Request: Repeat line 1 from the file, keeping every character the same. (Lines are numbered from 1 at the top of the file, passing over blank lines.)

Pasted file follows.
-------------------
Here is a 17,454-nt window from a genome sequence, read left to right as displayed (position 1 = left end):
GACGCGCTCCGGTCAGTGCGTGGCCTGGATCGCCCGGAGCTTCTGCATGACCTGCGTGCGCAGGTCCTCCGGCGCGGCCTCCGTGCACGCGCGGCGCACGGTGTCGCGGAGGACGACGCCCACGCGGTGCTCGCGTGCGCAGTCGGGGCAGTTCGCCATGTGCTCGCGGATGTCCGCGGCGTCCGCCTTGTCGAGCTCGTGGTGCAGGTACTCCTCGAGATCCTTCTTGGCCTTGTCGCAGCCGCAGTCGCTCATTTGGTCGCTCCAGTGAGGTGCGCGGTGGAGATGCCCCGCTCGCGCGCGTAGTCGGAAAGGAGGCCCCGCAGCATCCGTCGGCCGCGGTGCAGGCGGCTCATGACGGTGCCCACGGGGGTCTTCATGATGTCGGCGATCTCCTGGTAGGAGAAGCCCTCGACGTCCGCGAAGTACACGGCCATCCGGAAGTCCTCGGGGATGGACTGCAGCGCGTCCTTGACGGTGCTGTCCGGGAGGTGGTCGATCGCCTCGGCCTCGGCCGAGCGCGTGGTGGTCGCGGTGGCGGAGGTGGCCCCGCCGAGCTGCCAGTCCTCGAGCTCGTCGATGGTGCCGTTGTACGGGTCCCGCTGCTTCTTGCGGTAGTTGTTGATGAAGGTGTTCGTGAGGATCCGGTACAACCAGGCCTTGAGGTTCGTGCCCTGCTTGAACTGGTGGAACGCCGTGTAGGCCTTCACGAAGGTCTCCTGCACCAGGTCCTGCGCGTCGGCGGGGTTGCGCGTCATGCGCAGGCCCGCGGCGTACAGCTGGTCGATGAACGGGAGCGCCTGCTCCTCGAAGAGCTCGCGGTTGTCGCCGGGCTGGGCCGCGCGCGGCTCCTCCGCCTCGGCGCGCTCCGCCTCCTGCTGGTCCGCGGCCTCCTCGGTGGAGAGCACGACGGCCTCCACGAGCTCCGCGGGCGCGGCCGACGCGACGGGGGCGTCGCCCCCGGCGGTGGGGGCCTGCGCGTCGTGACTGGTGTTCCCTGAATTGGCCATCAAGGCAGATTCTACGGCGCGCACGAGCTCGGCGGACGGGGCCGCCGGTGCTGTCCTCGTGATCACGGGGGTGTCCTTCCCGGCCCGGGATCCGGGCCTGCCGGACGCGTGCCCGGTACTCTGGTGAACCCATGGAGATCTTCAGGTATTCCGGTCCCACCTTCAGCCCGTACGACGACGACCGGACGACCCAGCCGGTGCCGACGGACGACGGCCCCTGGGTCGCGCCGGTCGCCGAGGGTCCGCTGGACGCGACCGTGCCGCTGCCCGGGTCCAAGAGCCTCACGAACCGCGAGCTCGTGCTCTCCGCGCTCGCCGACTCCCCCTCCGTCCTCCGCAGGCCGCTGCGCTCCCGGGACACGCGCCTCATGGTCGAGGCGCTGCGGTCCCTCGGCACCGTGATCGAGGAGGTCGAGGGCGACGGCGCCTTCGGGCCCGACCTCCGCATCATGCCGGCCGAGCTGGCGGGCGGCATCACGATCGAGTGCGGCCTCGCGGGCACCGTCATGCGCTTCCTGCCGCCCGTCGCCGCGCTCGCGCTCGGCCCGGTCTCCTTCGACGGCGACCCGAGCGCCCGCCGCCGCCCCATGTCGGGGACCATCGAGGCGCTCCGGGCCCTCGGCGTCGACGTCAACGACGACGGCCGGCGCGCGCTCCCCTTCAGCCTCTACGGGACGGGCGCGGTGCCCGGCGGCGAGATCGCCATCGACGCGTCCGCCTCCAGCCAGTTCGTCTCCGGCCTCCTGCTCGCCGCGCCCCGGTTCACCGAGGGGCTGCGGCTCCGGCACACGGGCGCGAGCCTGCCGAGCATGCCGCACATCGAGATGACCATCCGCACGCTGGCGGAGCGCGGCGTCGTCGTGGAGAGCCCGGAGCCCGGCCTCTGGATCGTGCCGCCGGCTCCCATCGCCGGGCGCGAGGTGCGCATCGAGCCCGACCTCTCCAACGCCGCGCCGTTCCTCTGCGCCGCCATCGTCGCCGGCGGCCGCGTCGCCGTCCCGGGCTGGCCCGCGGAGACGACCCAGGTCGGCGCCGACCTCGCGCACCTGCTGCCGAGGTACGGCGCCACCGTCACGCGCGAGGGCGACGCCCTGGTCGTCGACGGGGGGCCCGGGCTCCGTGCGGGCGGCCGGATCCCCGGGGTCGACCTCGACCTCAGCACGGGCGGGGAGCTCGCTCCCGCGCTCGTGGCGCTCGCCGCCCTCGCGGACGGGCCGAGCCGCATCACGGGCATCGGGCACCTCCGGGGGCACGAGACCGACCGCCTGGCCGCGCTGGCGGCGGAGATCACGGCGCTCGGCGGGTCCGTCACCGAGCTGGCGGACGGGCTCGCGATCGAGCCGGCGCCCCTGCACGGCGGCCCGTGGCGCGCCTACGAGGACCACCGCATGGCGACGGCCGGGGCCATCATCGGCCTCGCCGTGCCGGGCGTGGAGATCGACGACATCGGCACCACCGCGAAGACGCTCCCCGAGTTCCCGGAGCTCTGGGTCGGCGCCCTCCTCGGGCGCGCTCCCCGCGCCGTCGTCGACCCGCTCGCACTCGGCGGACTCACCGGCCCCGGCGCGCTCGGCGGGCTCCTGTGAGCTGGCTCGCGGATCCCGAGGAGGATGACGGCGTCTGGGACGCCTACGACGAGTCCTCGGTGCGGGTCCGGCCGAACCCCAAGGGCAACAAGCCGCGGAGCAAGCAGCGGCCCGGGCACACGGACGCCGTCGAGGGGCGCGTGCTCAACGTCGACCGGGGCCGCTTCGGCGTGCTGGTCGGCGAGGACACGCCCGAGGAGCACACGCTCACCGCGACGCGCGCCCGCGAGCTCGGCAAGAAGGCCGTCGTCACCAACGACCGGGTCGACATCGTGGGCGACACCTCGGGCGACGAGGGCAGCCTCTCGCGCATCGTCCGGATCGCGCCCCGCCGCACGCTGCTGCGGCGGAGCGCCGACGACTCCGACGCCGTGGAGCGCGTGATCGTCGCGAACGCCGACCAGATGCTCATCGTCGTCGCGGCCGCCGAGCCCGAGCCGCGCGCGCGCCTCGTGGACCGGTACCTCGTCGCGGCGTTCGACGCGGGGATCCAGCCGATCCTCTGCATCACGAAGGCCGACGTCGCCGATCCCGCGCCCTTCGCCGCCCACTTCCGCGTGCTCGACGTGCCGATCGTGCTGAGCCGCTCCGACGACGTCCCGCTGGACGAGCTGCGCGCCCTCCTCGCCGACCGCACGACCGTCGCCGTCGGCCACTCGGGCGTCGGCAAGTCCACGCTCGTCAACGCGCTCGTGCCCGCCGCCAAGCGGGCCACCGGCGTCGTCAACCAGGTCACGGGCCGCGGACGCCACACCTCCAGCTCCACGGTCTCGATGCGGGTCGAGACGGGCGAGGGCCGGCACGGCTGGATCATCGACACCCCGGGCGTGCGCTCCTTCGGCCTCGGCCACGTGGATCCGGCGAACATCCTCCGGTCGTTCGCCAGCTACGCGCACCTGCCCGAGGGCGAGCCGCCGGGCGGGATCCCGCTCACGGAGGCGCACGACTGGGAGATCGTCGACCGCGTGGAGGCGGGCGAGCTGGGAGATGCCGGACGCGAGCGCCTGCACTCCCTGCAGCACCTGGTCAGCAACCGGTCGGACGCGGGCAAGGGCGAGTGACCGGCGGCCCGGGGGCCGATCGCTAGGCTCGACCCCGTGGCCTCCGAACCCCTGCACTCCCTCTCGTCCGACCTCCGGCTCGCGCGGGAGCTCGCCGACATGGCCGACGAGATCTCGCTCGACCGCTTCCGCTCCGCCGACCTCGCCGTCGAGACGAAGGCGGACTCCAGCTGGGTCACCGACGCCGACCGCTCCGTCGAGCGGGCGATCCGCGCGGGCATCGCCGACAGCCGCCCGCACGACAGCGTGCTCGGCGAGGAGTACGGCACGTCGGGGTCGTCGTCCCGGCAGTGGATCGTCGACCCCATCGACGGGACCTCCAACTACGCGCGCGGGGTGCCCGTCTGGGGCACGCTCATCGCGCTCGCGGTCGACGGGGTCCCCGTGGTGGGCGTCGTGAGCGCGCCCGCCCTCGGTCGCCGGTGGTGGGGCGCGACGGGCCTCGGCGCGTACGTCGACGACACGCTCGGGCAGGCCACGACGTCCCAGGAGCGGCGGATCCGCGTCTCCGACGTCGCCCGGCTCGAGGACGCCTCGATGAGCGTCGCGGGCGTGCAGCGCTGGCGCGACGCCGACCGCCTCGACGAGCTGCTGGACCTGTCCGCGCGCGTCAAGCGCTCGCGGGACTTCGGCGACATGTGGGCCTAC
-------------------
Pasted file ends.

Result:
Here is a 17,454-nt window from a genome sequence, read left to right as displayed (position 1 = left end):